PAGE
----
Posted on Friday, November 6th, 2009 by Brendon Connelly
While journalist and documentarian Jon Ronson is currently undergoing a metamorphosis into a screenwriter, the first film to bear his name is not from one of his own scripts but has been fictionalized, and rather heavily so, from his non-fiction book The Men Who Stare at Goats by Newcastle scribe Peter Straughan. What Ronson set down on paper as a darkly comic and increasingly scary investigation into the American military’s more fanciful, or eventually insane, experimentation and research has become an oddball comedy with a tinge of the surreal. Many of Ronson’s ideas run between the lines of Straughan’s invented plot, though I don’t think I personally could have found the film to feel any more different to Ronson’s book or in-parallel TV documentary.
It’s a win-win, though, as far as the book is concerned because those who love the film (and as you’ll find out after the break, that’s an awful lot of people) are bound to find the extra information every bit as engrossing and possibly even more surprising, while those who find some of the film’s seemingly contradictory attitudes towards the paranormal and supernatural or it’s unexpectedly upbeat tone to be off putting will find the book more satisfyingly shaded. I do think, though, that adding sweetness for palatability seems like a curious misstep when you already know your recipe appeals to those with a taste for the bitter.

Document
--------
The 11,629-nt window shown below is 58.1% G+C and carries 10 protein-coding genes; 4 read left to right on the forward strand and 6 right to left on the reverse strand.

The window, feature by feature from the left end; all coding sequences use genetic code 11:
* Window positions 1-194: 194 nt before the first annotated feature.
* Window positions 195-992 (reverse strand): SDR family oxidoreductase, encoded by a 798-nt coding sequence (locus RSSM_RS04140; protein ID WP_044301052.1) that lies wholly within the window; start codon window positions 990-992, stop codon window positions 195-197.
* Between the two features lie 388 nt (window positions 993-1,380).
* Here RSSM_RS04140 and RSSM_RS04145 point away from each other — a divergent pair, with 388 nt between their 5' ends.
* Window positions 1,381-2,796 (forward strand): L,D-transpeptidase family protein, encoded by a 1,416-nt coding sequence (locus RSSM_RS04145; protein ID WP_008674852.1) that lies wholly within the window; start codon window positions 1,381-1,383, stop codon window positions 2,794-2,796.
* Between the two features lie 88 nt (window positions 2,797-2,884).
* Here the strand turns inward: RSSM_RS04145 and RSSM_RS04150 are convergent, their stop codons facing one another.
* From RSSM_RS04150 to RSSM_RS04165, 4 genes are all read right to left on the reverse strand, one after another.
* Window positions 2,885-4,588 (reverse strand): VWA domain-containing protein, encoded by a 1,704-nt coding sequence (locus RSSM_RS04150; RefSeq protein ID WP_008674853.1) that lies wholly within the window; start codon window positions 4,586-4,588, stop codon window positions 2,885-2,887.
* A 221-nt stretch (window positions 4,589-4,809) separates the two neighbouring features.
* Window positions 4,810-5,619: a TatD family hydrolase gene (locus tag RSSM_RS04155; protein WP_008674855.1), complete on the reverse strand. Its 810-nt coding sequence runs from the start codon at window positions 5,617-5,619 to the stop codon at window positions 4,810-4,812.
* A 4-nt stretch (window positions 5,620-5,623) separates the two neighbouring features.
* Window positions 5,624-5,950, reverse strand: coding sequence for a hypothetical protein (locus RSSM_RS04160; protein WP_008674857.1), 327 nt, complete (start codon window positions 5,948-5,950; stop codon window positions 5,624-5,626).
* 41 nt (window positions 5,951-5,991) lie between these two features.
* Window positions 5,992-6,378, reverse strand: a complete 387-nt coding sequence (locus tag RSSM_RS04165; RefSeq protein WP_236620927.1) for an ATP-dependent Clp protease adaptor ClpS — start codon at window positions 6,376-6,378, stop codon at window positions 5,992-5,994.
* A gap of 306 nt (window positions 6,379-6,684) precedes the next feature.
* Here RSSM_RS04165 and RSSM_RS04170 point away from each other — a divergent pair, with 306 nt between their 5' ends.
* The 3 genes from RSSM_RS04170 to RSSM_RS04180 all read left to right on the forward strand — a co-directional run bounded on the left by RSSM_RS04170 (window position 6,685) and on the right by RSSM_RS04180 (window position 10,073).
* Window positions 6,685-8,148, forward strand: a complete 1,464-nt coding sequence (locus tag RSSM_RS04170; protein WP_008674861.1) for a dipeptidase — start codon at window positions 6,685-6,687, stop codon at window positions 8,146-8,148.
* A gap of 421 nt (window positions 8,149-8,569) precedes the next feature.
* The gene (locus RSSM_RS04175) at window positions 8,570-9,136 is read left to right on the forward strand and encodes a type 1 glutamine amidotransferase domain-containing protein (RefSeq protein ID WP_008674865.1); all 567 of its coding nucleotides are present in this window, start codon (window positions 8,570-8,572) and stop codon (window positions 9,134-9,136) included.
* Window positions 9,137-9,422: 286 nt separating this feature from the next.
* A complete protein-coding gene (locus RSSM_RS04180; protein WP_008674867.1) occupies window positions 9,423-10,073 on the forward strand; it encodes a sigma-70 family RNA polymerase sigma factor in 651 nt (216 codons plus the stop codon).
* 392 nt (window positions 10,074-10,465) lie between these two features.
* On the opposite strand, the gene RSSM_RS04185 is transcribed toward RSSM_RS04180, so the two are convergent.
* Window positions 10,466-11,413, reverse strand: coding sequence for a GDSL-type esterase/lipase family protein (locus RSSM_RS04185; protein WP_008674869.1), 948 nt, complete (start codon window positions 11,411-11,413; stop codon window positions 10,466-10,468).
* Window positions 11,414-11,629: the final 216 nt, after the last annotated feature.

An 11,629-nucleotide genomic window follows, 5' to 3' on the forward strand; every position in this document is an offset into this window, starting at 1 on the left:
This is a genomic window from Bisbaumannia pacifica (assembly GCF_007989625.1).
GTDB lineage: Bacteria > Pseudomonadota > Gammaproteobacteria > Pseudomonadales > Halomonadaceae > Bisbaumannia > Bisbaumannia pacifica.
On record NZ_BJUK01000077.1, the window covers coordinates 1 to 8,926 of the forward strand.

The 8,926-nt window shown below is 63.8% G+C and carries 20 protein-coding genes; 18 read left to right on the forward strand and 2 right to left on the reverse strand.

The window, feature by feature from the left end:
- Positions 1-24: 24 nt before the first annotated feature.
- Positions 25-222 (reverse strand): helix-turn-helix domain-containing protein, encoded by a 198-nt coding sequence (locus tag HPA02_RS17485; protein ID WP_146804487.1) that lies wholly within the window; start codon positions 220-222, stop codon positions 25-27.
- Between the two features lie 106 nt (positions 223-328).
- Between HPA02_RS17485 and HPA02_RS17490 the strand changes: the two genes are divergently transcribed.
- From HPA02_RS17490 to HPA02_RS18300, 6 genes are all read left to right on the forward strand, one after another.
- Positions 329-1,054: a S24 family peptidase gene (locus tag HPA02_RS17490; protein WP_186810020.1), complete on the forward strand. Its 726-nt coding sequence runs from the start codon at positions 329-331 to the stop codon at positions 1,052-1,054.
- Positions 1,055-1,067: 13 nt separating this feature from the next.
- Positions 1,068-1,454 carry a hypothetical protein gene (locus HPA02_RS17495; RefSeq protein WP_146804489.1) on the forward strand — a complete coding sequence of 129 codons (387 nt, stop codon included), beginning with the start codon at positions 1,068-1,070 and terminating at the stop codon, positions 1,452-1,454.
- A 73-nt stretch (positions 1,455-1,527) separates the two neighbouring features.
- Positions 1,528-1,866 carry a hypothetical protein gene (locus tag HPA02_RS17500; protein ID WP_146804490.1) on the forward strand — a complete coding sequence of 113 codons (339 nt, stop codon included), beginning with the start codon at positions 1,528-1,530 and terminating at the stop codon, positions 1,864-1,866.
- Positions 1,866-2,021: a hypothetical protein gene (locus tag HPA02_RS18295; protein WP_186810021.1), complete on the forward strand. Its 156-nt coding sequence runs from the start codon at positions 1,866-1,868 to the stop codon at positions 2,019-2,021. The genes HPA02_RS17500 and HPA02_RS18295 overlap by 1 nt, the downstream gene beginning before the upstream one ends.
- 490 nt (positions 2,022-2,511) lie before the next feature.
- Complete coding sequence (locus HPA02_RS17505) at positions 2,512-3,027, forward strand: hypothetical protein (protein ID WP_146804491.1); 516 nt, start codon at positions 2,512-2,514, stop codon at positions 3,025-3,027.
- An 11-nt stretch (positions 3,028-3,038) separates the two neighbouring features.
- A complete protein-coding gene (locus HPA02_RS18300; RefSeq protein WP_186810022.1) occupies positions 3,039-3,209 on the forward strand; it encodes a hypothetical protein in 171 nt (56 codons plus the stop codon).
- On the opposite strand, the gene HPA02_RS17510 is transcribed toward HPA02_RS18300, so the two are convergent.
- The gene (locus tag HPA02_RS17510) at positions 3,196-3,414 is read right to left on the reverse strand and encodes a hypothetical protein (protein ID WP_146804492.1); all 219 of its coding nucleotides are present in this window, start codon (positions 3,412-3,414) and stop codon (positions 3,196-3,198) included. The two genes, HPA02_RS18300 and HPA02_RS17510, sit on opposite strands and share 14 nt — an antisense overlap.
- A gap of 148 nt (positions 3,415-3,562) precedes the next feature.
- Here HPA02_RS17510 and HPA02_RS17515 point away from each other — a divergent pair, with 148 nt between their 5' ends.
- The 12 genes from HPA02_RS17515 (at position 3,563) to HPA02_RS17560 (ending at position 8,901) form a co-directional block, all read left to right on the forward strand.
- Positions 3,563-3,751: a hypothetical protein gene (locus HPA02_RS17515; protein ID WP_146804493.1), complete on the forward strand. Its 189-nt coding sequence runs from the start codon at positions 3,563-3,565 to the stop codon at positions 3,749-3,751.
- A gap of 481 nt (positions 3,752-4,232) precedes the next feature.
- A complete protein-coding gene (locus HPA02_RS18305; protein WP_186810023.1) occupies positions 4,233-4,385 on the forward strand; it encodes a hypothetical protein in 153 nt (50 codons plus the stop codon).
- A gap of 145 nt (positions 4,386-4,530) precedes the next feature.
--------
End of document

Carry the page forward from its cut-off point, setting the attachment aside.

I’m a very big fan of Ronson’s writing and TV work, so I took great pleasure in interviewing him about Goats. We spoke for over an hour in total but almost immediately, I think, he sensed my disappointment in the film. Neither his enthusiasm or candor were curbed by this and, anyway, as Ronson told me I’m definitely in the minority and the film has been going down superemely well so far.